Ecotrust, Whole Watershed Restoration Initiative (2014)                                                       
Northwest Indian Fisheries Commission & US EPA (2014)                                                 
Northwest Indian Fisheries Commission & US EPA (2013)                                                                
                                                                                                                  Total of awards:   $561,900

Awards
2017 Climate Science Fellowship, Northwest Climate Science Center.
2017 College of the Environment Award for Exceptional Mentoring Undergrads (nominee)
2016 UW SEFS Director’s Award for Outstanding Teaching Service
2016 Public Service Recognition (PSRW) Extra Mile Team Award nomination, WASDOT

Leadership & Service
The Beaver Institute, Advisory board member (2017- )
Washington Beaver Working Group, WDFW committee member (2017- )
Doris Duke Conservation Scholars Program, Stream module instructor (2017)
Doris Duke Conservation Scholars Program, Scholars selection committee (2017)
Brookside Elementary School, 4th & 5th grade classes, Lake Forest Park (2017)
Doris Duke Conservation Scholars Program, Stream module instructor (2016)
Snohomish Beaver Working Group, Chair (2015- )
Doris Duke Conservation Scholars Program stream module instructor (2015)
Monroe Correctional Facility, Science lecturer, Monroe WA (2015)
West Woodland Elementary School, 4th grade class, Seattle (2015)

 
Mentorship, Research Advisees
1.Capstone advisor, Lena Wilson, Identifying fish passage constraints at actively-managed restoration sites (current)
2.Capstone advisor, Bridger Machus, Do beavers change the trajectory of plantings are restoration sites? (current)
3.Capstone advisor, Matthew Trabun, Effect of urbanization on fecal coliform bacteria and stream water quality (2017)
4.Senior thesis advisor, Dana Needelman, Spatial distribution of macaques in Singapore (2016-17)
5.Undergrad research advisor, Alishia Orloff: Use of thermal infrared imagery in identification of stream temperature anomalies and thermal variability in riverine systems (2016-17)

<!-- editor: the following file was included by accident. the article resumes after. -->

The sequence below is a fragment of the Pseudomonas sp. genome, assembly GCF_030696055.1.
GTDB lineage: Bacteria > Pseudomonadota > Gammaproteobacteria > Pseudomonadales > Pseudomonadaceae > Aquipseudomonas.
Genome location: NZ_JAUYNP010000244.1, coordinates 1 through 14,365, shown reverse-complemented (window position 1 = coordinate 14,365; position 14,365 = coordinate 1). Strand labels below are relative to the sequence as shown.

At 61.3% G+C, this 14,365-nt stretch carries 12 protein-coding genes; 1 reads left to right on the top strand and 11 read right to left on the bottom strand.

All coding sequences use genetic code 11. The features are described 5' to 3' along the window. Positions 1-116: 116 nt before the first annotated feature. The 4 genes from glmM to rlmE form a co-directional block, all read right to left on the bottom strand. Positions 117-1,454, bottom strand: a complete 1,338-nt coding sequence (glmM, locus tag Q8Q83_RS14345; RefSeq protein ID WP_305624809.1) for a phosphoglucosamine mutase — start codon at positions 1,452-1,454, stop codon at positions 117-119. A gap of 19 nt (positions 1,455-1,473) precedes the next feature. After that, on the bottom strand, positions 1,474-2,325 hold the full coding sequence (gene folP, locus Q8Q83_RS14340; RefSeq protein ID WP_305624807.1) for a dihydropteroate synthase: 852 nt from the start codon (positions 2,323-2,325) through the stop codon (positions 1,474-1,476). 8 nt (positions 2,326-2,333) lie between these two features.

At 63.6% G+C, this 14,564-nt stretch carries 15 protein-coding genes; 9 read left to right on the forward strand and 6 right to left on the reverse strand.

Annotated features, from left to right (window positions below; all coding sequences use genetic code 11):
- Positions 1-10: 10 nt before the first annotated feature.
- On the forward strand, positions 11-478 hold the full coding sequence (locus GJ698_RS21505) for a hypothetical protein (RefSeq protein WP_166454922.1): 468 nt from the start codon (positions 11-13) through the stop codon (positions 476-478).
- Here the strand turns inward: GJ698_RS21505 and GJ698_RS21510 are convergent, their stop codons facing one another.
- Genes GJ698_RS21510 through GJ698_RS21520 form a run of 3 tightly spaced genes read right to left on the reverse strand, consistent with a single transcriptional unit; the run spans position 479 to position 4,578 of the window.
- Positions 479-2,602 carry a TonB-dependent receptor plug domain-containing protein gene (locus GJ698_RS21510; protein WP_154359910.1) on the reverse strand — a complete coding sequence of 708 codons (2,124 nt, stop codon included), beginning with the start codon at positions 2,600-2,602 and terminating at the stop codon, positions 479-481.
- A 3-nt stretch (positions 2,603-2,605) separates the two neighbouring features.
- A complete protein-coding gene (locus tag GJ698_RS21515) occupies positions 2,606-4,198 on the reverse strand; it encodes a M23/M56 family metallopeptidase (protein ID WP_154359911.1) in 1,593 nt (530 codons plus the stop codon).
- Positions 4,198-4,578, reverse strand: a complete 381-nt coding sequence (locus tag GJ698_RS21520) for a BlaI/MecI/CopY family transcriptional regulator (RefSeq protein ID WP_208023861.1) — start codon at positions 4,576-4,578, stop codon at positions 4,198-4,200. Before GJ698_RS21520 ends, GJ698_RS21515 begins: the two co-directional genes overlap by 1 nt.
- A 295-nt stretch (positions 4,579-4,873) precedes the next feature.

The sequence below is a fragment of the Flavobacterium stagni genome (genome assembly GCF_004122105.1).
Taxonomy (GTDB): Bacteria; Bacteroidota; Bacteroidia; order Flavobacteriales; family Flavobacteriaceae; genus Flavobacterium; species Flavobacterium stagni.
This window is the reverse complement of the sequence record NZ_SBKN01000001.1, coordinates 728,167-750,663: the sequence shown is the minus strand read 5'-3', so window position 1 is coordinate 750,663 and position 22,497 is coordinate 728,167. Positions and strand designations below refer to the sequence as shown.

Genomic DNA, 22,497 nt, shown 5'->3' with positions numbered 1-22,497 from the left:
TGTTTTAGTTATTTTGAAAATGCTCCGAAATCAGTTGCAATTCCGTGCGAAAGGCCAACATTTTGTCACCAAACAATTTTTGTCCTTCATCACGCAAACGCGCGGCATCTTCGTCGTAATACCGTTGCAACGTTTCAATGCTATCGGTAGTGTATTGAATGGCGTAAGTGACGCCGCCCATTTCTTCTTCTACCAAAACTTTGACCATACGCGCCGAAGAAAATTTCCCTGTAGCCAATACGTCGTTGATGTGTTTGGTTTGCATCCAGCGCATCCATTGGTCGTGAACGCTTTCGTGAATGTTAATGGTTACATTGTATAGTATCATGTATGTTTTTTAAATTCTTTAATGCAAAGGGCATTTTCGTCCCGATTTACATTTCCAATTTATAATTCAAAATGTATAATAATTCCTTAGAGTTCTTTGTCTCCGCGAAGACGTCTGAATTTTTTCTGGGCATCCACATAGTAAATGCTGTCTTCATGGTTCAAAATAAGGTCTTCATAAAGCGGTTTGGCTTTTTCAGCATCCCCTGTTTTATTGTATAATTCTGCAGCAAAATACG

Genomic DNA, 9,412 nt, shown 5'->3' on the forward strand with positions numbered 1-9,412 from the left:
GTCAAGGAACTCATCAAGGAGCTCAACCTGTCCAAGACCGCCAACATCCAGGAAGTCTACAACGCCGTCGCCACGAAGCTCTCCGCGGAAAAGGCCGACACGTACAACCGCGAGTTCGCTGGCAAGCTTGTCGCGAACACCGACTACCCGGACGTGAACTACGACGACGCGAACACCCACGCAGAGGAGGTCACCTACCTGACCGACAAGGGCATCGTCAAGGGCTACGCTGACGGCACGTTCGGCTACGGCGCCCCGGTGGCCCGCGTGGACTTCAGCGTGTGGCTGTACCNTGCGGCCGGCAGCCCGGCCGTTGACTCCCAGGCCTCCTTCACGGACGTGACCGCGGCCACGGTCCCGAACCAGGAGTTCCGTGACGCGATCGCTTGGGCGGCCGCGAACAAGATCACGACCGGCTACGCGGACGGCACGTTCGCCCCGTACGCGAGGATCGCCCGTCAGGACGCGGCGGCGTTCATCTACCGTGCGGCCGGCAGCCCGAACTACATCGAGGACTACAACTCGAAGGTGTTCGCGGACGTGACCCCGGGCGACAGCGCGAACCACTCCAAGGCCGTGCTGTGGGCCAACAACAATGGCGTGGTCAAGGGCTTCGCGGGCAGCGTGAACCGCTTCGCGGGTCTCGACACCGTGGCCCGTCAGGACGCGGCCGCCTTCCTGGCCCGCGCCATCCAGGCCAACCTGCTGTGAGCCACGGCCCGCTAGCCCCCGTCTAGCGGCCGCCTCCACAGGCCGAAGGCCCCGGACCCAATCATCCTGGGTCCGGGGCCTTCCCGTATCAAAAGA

6.Teaching advisor, Rachel Yonemura: undergrad reader-grader mentee for Wildland Hydrology course (2017)
7.Intern advisor, Olivia McGrath: Discharge variation in streams effected by reduced snow pack (2016)
8.Undergrad research advisor, Brad Price: Oregon Spotted Frog distribution and recovery (2015 – 2016)
9.Senior thesis advisor, Leah Uhl: Ground fish oocyte development and analysis using microscopy (2016)
10.Capstone advisor, Aaron Tam: Modeling the effects of changing climate patterns on headwater stream systems and beaver habitats (2016)
11.Intern advisor, Hagopian: How does beaver-generated coarse woody debris effect habitat quality (2015-16)
12.Volunteer mentor, Samantha Everett (2015 – current)
13.Intern advisor, Zoe Hayes: Effect of beaver reintroduction on surface water storage in alpine systems (2015)
14.Intern advisor, Desirae Belcher: Beaver trapping and husbandry (2015-16)
15.Senior thesis advisor, Chris DiTomaso: Using unmanned aerial vehicles (UAVs) to map wetland change (2015)
16.Senior thesis advisor, Bailey: Reintegrating beavers in urban landscapes through design – evolution of landscape architecture to incorporate ecosystem function (2014-17)
17.Intern advisor, Susan Priest: How do beavers influence wetland vegetation growth pattern and assemblage (2014)
18.Volunteer mentor, Katie Wolstien: Landowner interactions and public sentiment towards wetland restoration sites (2014)
19.Undergrad project advisor, Justin Hill: Mapping ecological metrics in the Skykomish Watershed (2014)